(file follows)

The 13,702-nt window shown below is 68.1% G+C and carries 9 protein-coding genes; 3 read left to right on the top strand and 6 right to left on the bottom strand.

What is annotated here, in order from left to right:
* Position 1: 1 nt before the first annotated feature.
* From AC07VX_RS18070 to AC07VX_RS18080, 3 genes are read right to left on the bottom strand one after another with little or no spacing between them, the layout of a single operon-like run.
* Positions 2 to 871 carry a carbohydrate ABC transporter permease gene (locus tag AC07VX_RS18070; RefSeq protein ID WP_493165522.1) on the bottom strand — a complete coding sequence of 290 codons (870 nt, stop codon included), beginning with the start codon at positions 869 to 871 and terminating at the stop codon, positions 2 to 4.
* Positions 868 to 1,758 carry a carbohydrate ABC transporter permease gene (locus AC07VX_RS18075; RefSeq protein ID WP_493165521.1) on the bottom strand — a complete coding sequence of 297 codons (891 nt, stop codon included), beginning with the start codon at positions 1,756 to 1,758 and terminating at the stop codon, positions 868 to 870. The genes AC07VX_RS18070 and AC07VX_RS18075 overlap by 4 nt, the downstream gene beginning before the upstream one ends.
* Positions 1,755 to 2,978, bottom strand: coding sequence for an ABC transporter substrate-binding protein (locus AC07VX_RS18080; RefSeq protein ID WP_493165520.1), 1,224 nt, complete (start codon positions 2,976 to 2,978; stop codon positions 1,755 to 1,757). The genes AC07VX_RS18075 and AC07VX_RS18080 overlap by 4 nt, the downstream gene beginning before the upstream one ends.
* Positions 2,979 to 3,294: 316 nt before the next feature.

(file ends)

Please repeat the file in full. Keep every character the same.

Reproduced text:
The 13,702-nt window shown below is 68.1% G+C and carries 9 protein-coding genes; 3 read left to right on the top strand and 6 right to left on the bottom strand.

What is annotated here, in order from left to right:
* Position 1: 1 nt before the first annotated feature.
* From AC07VX_RS18070 to AC07VX_RS18080, 3 genes are read right to left on the bottom strand one after another with little or no spacing between them, the layout of a single operon-like run.
* Positions 2 to 871 carry a carbohydrate ABC transporter permease gene (locus tag AC07VX_RS18070; RefSeq protein ID WP_493165522.1) on the bottom strand — a complete coding sequence of 290 codons (870 nt, stop codon included), beginning with the start codon at positions 869 to 871 and terminating at the stop codon, positions 2 to 4.
* Positions 868 to 1,758 carry a carbohydrate ABC transporter permease gene (locus AC07VX_RS18075; RefSeq protein ID WP_493165521.1) on the bottom strand — a complete coding sequence of 297 codons (891 nt, stop codon included), beginning with the start codon at positions 1,756 to 1,758 and terminating at the stop codon, positions 868 to 870. The genes AC07VX_RS18070 and AC07VX_RS18075 overlap by 4 nt, the downstream gene beginning before the upstream one ends.
* Positions 1,755 to 2,978, bottom strand: coding sequence for an ABC transporter substrate-binding protein (locus AC07VX_RS18080; RefSeq protein ID WP_493165520.1), 1,224 nt, complete (start codon positions 2,976 to 2,978; stop codon positions 1,755 to 1,757). The genes AC07VX_RS18075 and AC07VX_RS18080 overlap by 4 nt, the downstream gene beginning before the upstream one ends.
* Positions 2,979 to 3,294: 316 nt before the next feature.